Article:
I met Geoffrey Bibby when he arrived in Bahrain to do a BBC special about the tumuli and water qanats of Bahrain.
Mr. Bibby later became curator of the Moesgaard Museum in Aarhus, Denmark, where many artifacts from Bahrain are housed. The museum also has a large collection of Viking artifacts.
Tumuli are earthen or stone burial chambers dating from ancient times. Bahrain is peppered with them. On an island roughly 27 miles long and 14 miles wide, as I remember, there are an enormous amount of tumuli over the terrain. It has been referred to as the largest burial site of the ancient world. It isn't clear whether the island supported a large population or if it was used as a large tomb site for religious reasons.
One theory is that Bahrain or Dilmon was the original location of the Garden of Eden (although there are many places that have claimed that) and another that it was the original location of the Tree of Life, a prevalent motif or symbol of the ancient world. During the original excavation of a Babylonian-era temple and city site, a well fed by a spring and a small basket containing a skeleton of a snake curled around a round pearl-like stone were found. The Snake and the Pearl or Dragon and Pearl are ancient icons of the far and middle east.
Qanats are a system of underwater channels built to conserve water. They are punctuated at intervals with access towers . These water systems were in use all over the middle east. Some are still used today. The water table has dropped considerably in Bahrain, so at the time I was there, they were dry and accessible for exploration.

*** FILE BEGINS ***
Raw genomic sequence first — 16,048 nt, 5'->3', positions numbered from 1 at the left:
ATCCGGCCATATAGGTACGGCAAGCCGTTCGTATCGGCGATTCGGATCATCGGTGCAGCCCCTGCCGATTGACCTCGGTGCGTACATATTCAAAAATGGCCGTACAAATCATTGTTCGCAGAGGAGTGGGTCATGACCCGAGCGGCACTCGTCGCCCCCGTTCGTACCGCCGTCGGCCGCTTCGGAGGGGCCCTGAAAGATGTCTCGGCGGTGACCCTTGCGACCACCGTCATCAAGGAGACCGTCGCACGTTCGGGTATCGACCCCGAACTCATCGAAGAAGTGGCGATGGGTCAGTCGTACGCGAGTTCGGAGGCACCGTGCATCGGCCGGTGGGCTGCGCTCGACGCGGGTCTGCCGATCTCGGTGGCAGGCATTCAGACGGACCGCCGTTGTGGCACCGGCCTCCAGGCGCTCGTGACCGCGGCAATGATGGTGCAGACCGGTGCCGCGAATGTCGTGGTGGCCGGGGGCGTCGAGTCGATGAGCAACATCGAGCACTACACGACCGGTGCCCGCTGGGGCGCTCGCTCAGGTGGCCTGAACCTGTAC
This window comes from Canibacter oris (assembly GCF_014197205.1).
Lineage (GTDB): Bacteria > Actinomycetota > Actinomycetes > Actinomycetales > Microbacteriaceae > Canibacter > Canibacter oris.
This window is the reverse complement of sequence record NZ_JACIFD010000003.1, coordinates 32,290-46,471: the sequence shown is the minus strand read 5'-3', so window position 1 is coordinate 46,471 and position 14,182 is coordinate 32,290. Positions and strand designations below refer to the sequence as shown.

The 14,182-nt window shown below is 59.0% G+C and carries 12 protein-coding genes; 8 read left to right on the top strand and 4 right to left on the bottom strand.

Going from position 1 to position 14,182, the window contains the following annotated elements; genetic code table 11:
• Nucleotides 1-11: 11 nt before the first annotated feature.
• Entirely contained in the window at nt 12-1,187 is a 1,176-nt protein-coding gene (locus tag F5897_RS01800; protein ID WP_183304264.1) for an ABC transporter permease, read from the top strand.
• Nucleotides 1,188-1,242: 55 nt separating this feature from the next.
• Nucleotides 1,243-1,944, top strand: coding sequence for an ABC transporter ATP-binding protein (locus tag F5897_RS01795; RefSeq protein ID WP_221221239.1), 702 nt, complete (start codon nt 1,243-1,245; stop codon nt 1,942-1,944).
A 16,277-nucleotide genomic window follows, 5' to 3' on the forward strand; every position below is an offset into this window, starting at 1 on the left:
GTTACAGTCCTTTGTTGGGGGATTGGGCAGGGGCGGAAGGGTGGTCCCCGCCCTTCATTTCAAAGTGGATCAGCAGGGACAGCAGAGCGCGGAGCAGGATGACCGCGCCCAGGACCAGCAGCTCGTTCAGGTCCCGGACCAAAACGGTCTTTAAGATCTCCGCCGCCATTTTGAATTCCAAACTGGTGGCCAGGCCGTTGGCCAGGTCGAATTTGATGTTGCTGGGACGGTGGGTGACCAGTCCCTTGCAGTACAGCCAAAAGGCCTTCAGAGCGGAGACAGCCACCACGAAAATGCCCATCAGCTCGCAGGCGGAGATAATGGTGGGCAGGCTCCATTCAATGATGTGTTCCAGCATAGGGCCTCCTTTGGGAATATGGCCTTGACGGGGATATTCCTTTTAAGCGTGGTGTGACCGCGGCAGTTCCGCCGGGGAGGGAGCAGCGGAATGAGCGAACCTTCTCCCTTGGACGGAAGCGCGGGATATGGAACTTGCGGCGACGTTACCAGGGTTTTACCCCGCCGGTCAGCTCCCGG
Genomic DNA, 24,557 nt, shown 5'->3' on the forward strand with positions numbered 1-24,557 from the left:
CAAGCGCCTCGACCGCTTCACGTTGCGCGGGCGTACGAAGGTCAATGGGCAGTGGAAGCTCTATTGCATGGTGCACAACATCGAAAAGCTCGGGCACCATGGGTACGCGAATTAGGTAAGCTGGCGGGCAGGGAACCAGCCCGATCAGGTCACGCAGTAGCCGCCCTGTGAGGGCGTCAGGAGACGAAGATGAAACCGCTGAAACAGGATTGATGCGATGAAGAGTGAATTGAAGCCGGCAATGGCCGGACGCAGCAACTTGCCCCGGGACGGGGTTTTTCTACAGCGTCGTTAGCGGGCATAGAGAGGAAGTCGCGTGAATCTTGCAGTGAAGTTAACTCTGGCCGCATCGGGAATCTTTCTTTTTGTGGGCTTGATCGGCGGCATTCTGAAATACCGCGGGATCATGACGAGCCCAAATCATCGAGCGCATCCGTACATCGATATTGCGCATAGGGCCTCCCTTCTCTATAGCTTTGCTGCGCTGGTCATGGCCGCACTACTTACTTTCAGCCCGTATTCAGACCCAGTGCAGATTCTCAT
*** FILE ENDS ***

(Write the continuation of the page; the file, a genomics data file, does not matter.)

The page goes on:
Mr. Bibby was the archaeologist who confirmed that the ancient kingdom of Dilmun was Bahrain. I believe there is a mention of the name Dilmun in the Bible and legend has it as the island where the ancient Sumerian hero, Gilgamesh, after surviving a catastrophic flood (much like Noah) went to the land of Dilmun in search of eternal life. This story, first written in verse on clay tablets, was used by Bibby to research and later find a 4000-year old temple and ruins, establishing the connection between Dilmun and Bahrain. His book Looking for Dilmun was written about his search.
Trained as a classical archaeologist and versed in Assyrian script, Mr. Bibby was well versed in many fields and was a fascinating conversationalist. At a roof-top dinner party one evening, we had a most interesting conversation about the effects of geography on the development and migrations of people in history. He spoke about the process of working in archaeology and researching european pre-history. It was one of the most interesting evenings I have ever spent.
Later I was able to go down into the ruins at Barbar and stand on a floor that had not seen the light of day since the days of Babylonia. And even later, a small group of us were allowed to climb down and explore the passageways of the water qanauts--bats and all. But that's another story.